Thursday, July 16, 2015
She wants to make sure the baby is healthy
"Mommy, did you know when Max was in your belly that something was wrong?" Sabrina asked the other morning as we talked about how big the baby was getting (he's cantaloupe or rutabaga size, depending on the source). My heart twinged.
I've been waiting for that question; I suspected it's been on her mind. Particularly because she regularly asks if the baby is healthy, her little brow knit with concern. If I happen to mention within her earshot that my stomach is bothering me (thanks, indigestion), she'll ask if the baby is healthy (and she uses that word). When she knows I have a doctor appointment, she asks if the baby is healthy. If someone accidentally bumps into my belly, she asks if the baby is healthy.
I thought she was asking because of Max and sure enough, that's what it was. I haven't wanted to outright ask her if that was a concern because, just in case, I didn't want to plant the idea in her head. Although I've explained to her that something happened to Max at birth that caused the cerebral palsy, we hadn't ever discussed my pregnancy with him. It was normal, uneventful and happy, and I told her that.
"Honey, I had a great pregnancy with Max and a great one with you!" I said. I explained that I was going to special doctors who were going to make sure this baby is totally OK when he's born. We checked BabyCenter to see what the little guy is up to this week: He's beginning to get some baby fat, growing more hair, and generally starting to look more like a newborn. She was excited to read that.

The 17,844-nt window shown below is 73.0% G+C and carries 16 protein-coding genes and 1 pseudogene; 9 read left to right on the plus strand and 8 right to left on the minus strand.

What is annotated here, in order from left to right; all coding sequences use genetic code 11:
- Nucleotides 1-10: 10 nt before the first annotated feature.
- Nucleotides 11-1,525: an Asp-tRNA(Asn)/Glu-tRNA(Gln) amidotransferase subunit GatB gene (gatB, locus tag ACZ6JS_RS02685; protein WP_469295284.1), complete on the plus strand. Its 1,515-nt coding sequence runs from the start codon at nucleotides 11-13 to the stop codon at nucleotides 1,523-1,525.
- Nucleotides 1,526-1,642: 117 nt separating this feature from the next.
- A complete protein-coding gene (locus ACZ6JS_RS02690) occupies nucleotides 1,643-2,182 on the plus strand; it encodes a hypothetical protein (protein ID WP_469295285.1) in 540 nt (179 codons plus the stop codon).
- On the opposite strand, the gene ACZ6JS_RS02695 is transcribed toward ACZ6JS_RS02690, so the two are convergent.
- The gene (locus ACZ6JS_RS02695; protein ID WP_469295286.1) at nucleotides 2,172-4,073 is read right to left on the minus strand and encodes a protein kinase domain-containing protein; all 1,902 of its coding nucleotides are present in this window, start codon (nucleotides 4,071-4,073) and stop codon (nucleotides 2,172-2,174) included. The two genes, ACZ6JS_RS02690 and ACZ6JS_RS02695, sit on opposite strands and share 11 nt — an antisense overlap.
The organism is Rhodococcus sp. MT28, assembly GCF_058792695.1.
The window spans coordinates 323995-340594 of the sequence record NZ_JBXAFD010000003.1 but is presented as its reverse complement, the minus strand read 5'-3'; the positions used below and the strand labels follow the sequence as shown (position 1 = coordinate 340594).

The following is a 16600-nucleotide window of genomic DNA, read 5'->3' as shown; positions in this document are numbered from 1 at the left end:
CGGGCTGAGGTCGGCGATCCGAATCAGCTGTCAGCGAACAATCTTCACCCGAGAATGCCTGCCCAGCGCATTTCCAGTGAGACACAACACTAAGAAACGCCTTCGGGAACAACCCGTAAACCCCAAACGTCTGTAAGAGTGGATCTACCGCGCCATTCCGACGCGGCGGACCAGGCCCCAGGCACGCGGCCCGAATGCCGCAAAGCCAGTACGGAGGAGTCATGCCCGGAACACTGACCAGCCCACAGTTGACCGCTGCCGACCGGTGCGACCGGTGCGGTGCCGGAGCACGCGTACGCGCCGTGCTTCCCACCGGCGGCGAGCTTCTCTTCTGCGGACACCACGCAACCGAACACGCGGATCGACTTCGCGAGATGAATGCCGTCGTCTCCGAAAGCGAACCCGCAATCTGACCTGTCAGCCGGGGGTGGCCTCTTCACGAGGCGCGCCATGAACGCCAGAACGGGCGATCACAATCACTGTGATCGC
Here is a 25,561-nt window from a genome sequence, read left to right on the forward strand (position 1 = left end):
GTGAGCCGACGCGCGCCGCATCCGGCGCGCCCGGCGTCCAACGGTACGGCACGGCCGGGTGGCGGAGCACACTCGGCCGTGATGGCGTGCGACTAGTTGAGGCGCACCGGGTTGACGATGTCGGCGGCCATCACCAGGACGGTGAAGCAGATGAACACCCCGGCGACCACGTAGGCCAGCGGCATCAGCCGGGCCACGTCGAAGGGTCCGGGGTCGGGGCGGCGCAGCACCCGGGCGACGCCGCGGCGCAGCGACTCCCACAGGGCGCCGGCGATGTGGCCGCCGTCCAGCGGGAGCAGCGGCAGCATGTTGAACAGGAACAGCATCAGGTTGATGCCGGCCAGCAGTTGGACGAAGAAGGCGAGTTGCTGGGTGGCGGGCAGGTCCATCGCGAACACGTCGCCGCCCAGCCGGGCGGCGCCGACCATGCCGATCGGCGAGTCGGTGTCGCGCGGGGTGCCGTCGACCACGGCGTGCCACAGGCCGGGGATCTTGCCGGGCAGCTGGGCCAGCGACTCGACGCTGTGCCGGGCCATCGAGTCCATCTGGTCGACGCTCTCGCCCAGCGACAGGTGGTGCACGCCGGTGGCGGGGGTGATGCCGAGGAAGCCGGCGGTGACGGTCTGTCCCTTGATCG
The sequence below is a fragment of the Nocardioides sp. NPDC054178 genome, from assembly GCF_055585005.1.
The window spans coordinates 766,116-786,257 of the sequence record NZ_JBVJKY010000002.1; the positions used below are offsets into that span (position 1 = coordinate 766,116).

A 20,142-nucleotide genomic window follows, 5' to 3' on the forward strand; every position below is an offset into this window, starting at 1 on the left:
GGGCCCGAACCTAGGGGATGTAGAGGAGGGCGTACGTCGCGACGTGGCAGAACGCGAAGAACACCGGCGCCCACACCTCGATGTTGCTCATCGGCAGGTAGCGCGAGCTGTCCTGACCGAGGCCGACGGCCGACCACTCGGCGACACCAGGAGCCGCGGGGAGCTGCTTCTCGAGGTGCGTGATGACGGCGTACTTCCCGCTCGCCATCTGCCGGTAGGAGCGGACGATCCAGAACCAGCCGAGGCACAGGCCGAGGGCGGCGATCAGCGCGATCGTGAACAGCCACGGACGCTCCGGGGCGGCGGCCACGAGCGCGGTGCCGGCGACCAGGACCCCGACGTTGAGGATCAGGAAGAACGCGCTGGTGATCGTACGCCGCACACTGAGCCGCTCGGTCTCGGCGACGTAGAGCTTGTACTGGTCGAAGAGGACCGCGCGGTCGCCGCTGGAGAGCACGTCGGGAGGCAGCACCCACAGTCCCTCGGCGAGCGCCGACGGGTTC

Sabrina loves Max so deeply, and clearly sees the abilities he has. She would not want any other brother. Yet she also knows the challenges he faces and the help he needs, and she does not want the baby to contend with the same—what she's getting at when asks, "Is the baby healthy?" She doesn't mean physical health.
That twinge I felt in my heart when she asked if I knew something was up during my Max pregnancy was for him, too. I think Sabrina's concern is totally normal and yet, I can't but help feel badly when she worries about having another child with disabilities. The reality is, Max is one awesome child.
Maybe there's some guilt mixed in there, too. Because back when I was pregnant with Max, I wouldn't have wanted him to have disabilities, either. Only now, I honestly can't imagine him being any other kid.
Posted by Ellen Seidman at 6:38 AM